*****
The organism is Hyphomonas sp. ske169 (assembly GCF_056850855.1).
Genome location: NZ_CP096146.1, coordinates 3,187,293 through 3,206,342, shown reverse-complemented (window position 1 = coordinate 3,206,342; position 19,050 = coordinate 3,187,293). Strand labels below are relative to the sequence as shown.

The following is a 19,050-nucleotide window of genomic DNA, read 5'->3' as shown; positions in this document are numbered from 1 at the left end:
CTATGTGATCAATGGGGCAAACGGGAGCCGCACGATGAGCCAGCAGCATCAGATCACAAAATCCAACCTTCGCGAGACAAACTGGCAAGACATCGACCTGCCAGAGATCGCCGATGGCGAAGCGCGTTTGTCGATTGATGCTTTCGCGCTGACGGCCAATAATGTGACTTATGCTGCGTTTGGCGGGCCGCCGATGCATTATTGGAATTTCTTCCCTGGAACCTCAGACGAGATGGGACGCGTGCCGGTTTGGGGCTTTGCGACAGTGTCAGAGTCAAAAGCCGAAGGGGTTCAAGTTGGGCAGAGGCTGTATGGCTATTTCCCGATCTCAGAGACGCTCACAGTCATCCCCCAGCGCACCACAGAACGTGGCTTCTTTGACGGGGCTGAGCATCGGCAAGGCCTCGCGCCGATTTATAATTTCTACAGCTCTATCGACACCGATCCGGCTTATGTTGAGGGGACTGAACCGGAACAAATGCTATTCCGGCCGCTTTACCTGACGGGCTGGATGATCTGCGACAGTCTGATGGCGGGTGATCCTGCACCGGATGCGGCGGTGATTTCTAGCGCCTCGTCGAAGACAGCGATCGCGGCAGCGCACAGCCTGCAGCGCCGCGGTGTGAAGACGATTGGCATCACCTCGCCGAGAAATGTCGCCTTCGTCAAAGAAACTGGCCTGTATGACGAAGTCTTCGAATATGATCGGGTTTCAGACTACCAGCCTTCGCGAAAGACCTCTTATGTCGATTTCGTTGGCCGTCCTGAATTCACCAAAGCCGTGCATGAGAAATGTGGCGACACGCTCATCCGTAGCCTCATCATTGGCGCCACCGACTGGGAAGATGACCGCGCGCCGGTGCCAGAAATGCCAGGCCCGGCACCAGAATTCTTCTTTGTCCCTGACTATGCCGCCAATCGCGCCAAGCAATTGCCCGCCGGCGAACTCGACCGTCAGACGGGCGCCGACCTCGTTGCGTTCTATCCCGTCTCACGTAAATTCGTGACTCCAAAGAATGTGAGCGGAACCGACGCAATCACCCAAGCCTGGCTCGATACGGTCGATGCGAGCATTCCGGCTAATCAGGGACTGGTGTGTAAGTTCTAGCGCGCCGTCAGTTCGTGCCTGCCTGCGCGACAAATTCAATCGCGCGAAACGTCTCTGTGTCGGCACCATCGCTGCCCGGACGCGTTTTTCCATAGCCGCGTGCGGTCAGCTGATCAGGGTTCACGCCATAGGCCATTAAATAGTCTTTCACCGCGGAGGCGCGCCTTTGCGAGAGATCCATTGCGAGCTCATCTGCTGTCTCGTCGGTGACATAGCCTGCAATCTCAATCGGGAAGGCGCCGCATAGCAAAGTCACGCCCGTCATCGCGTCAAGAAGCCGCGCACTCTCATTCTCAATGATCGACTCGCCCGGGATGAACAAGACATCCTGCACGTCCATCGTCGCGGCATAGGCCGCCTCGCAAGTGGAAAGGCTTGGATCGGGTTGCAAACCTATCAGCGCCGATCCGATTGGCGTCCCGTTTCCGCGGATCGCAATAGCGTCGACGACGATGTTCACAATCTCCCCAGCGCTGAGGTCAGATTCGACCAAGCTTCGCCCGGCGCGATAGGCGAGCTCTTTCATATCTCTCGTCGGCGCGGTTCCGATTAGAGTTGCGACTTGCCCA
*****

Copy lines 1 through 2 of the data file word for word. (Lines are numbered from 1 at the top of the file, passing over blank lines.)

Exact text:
The organism is Hyphomonas sp. ske169 (assembly GCF_056850855.1).
Genome location: NZ_CP096146.1, coordinates 3,187,293 through 3,206,342, shown reverse-complemented (window position 1 = coordinate 3,206,342; position 19,050 = coordinate 3,187,293). Strand labels below are relative to the sequence as shown.